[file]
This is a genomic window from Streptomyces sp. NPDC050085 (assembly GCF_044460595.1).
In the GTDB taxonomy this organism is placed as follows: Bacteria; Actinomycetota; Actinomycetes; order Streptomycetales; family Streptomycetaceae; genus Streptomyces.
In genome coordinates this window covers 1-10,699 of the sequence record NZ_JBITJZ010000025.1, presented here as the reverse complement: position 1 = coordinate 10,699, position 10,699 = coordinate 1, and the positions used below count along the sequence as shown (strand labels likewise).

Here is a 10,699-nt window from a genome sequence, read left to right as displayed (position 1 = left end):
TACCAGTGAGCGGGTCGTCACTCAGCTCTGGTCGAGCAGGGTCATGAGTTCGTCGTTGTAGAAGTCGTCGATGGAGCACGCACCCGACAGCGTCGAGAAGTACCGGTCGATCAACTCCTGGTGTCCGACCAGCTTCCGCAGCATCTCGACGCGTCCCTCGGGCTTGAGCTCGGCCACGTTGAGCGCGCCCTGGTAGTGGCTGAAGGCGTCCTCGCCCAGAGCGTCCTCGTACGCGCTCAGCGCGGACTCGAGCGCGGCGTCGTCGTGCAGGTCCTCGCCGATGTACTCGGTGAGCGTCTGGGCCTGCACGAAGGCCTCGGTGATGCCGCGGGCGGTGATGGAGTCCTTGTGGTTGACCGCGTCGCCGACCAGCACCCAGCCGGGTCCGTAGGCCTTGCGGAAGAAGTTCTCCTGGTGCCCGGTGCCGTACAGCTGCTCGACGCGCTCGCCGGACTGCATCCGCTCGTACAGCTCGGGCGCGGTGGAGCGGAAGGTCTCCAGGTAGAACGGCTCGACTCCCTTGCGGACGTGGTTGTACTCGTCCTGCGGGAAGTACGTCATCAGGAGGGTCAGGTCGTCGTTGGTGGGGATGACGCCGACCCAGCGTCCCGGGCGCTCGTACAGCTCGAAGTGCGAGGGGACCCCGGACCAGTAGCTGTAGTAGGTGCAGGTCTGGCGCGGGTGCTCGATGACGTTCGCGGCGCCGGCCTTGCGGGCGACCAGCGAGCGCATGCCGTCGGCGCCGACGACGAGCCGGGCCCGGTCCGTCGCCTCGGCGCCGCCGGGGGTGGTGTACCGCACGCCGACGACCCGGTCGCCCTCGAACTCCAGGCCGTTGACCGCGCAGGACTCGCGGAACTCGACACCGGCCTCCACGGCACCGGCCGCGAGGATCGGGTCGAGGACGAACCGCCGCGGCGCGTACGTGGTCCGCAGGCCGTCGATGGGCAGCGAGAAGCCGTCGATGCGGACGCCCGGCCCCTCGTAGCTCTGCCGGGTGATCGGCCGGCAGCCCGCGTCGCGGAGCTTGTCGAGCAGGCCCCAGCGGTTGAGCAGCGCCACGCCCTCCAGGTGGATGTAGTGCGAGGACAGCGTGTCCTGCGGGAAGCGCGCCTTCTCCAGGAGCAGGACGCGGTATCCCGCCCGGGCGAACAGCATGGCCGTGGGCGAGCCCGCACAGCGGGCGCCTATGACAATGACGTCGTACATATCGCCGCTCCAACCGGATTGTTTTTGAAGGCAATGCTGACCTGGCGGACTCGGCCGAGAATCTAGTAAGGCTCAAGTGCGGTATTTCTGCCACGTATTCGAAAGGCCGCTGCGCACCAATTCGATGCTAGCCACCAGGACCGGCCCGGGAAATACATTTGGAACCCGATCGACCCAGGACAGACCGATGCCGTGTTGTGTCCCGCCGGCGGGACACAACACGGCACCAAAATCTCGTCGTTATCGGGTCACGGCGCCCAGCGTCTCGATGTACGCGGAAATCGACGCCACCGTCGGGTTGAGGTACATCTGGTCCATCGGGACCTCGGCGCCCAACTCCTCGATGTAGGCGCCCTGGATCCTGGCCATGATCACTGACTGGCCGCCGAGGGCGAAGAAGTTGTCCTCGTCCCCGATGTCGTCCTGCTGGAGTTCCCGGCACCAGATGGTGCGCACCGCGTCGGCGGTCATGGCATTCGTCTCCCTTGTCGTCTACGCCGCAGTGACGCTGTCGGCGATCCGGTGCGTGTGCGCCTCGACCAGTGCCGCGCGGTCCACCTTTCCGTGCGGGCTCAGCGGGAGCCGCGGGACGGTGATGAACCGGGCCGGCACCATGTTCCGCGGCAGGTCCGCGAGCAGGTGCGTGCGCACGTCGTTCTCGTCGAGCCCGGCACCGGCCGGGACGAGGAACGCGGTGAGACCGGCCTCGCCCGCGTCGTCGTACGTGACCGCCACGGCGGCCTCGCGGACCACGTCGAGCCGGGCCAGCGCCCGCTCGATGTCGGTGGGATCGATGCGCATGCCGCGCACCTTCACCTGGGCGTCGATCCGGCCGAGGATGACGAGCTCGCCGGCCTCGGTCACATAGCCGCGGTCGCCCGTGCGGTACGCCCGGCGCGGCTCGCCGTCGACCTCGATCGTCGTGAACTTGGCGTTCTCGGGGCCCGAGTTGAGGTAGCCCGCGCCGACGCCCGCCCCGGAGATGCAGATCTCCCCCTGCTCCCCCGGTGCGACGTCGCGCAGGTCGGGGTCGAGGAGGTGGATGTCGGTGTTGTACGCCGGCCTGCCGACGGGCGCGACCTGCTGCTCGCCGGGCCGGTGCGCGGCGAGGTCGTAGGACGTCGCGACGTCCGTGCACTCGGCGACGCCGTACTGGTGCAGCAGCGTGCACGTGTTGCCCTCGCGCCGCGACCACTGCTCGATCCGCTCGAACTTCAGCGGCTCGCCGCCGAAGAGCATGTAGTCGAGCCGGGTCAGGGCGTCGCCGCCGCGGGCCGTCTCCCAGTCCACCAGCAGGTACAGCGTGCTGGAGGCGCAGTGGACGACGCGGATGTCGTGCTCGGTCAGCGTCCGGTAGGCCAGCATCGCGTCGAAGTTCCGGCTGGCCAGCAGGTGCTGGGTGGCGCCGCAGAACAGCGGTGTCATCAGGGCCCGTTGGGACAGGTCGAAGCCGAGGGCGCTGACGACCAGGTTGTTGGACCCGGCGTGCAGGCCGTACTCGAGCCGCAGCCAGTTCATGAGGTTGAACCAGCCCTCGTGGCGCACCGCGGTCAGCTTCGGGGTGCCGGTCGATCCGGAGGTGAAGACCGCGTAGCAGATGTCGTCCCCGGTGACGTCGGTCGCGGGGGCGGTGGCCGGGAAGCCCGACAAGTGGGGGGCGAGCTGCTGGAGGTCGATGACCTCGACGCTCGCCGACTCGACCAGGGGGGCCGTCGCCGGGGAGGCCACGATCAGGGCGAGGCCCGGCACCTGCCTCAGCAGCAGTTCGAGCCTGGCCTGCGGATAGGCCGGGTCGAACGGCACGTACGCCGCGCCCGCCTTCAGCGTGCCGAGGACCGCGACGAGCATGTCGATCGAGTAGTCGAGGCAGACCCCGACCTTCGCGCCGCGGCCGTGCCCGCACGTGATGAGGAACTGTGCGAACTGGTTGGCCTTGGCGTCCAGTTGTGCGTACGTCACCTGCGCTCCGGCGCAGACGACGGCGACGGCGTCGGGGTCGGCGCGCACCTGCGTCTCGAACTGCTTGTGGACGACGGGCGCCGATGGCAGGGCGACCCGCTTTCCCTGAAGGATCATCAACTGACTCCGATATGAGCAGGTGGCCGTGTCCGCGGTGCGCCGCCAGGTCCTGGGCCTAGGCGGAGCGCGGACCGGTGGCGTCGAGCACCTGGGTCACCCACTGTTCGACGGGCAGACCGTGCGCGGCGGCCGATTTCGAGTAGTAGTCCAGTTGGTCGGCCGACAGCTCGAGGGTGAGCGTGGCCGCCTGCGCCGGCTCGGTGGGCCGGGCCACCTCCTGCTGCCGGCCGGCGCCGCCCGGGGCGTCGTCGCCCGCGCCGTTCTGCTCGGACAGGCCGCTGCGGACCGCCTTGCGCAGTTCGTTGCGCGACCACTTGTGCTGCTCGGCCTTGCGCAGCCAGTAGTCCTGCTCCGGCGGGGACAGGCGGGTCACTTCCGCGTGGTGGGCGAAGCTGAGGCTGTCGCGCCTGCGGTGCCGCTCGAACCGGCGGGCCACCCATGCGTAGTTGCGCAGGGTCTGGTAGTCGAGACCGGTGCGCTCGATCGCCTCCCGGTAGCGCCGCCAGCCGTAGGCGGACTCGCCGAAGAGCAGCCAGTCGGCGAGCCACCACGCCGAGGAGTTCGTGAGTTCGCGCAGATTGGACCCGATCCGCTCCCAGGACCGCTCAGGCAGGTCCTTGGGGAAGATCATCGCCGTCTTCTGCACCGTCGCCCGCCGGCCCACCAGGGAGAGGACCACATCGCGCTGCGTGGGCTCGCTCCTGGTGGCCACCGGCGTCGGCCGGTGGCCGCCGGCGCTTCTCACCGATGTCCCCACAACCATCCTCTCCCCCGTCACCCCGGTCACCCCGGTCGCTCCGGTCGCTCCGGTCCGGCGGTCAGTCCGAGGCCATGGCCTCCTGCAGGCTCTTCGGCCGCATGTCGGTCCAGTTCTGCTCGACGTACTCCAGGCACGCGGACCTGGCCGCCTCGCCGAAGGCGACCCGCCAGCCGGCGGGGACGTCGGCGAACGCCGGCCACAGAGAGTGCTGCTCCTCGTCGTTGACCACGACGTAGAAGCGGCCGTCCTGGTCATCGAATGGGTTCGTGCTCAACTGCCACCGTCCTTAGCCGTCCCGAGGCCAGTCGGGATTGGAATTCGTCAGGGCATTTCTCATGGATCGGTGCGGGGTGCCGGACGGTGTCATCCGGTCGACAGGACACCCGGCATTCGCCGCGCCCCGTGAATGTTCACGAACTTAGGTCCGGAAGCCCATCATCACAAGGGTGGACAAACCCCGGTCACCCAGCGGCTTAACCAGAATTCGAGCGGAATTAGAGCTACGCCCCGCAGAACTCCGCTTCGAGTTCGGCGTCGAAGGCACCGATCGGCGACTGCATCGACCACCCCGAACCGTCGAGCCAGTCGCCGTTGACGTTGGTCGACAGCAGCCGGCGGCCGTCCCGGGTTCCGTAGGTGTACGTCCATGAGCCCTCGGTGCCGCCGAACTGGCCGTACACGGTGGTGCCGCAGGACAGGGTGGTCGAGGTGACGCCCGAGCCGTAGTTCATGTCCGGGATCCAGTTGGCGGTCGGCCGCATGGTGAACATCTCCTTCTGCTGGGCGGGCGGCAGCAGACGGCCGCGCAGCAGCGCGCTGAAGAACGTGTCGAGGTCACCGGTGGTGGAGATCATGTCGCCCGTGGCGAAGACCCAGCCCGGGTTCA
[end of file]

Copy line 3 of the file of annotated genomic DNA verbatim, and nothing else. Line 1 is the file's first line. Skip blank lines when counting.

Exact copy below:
In genome coordinates this window covers 1-10,699 of the sequence record NZ_JBITJZ010000025.1, presented here as the reverse complement: position 1 = coordinate 10,699, position 10,699 = coordinate 1, and the positions used below count along the sequence as shown (strand labels likewise).